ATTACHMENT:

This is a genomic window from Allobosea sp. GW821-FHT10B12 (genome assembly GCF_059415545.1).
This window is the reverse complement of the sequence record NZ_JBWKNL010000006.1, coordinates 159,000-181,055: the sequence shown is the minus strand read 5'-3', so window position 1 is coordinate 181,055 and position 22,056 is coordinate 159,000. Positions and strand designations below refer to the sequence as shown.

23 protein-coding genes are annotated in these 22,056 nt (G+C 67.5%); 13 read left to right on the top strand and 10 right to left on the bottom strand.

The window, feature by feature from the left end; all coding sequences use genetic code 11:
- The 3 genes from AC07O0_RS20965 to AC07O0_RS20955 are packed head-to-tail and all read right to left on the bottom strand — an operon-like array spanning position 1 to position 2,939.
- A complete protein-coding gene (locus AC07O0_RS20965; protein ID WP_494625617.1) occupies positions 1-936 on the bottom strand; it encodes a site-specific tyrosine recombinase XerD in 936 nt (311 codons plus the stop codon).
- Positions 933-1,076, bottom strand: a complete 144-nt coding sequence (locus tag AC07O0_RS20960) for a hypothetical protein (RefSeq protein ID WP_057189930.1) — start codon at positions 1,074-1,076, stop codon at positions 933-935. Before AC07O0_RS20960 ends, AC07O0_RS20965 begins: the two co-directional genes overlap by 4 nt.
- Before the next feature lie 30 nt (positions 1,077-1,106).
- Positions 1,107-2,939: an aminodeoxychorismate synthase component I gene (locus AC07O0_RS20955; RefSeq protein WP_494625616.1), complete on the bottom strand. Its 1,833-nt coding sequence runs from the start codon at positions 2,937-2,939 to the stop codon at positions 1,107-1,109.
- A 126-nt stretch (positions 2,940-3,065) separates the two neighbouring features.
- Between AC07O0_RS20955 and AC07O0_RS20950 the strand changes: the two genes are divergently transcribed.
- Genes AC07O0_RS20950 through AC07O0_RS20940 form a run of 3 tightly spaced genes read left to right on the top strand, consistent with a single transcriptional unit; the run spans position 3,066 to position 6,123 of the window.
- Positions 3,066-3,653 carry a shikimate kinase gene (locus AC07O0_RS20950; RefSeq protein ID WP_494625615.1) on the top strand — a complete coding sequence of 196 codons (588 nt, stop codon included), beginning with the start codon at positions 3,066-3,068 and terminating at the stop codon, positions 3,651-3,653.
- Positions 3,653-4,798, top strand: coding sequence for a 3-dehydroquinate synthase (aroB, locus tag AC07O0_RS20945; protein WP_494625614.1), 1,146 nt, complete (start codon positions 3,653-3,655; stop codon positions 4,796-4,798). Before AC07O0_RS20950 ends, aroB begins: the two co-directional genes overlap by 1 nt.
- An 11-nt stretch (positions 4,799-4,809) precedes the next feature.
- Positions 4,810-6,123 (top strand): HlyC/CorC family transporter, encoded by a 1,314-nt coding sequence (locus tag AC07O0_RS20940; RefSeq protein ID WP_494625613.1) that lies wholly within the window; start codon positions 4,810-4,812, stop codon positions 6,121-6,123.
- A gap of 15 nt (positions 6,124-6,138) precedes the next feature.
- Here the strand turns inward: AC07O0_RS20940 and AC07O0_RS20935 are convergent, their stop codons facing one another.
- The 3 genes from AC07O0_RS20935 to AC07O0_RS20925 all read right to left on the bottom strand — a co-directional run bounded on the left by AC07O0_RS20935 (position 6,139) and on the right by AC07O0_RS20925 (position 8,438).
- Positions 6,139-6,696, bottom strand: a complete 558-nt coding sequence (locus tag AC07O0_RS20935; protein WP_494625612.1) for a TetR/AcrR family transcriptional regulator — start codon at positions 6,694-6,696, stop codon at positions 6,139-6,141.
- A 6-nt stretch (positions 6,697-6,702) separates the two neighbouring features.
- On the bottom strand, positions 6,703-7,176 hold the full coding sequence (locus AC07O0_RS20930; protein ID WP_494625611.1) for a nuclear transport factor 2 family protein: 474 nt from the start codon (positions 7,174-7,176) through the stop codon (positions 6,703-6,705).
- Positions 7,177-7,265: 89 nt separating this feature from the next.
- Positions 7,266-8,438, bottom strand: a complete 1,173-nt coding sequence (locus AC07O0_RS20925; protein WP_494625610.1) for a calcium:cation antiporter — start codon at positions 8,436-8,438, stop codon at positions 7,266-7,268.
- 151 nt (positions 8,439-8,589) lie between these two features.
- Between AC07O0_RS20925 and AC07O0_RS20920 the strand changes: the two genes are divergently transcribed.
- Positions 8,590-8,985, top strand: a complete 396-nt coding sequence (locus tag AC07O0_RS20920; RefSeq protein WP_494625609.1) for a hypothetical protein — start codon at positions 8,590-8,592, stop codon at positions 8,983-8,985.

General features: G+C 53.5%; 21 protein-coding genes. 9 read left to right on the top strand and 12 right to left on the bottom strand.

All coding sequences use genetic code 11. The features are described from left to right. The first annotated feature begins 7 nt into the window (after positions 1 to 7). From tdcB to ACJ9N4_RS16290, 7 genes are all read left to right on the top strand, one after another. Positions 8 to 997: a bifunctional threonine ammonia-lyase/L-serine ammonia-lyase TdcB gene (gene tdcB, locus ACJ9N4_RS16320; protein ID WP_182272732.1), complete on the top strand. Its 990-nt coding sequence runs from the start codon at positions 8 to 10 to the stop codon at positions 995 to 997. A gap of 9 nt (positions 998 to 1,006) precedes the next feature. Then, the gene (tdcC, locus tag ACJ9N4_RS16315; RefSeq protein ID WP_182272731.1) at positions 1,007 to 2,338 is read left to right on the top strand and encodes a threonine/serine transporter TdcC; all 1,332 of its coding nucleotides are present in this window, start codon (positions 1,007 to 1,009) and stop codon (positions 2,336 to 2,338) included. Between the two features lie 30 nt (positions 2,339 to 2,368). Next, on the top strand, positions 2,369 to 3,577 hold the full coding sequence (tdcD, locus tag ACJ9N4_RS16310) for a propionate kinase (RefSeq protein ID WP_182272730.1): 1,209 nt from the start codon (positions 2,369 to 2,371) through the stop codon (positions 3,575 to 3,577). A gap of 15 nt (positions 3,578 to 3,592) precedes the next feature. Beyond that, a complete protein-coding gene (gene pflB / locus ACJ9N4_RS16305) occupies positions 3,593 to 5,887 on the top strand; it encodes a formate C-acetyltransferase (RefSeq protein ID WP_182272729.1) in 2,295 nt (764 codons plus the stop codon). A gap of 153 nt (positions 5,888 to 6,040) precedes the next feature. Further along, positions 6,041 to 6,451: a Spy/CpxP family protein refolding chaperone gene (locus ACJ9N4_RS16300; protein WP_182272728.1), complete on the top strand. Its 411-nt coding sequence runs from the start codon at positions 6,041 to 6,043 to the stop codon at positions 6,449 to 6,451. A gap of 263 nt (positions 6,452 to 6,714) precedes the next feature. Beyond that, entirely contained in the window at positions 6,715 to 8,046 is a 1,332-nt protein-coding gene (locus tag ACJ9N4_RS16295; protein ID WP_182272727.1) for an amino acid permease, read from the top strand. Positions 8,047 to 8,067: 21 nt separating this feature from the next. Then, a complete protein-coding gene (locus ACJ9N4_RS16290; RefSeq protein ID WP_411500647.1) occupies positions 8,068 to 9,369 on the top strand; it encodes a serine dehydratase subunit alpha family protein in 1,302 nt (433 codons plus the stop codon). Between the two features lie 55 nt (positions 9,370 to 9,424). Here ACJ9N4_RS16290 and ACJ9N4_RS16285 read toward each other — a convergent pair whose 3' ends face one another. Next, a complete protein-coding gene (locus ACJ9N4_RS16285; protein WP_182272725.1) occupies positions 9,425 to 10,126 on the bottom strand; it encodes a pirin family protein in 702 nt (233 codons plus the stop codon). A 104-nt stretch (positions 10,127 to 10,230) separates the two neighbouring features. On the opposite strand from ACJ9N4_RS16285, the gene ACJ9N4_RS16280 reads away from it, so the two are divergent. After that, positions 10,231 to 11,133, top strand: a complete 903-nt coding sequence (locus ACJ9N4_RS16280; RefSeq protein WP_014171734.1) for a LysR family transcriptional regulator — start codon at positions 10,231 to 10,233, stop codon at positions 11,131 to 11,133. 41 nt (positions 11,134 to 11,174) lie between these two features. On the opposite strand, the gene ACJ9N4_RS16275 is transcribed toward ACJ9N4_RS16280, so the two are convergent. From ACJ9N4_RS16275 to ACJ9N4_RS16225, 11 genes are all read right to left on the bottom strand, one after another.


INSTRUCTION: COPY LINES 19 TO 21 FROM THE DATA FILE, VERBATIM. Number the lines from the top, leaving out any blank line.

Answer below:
- The 3 genes from AC07O0_RS20935 to AC07O0_RS20925 all read right to left on the bottom strand — a co-directional run bounded on the left by AC07O0_RS20935 (position 6,139) and on the right by AC07O0_RS20925 (position 8,438).
- Positions 6,139-6,696, bottom strand: a complete 558-nt coding sequence (locus tag AC07O0_RS20935; protein WP_494625612.1) for a TetR/AcrR family transcriptional regulator — start codon at positions 6,694-6,696, stop codon at positions 6,139-6,141.
- A 6-nt stretch (positions 6,697-6,702) separates the two neighbouring features.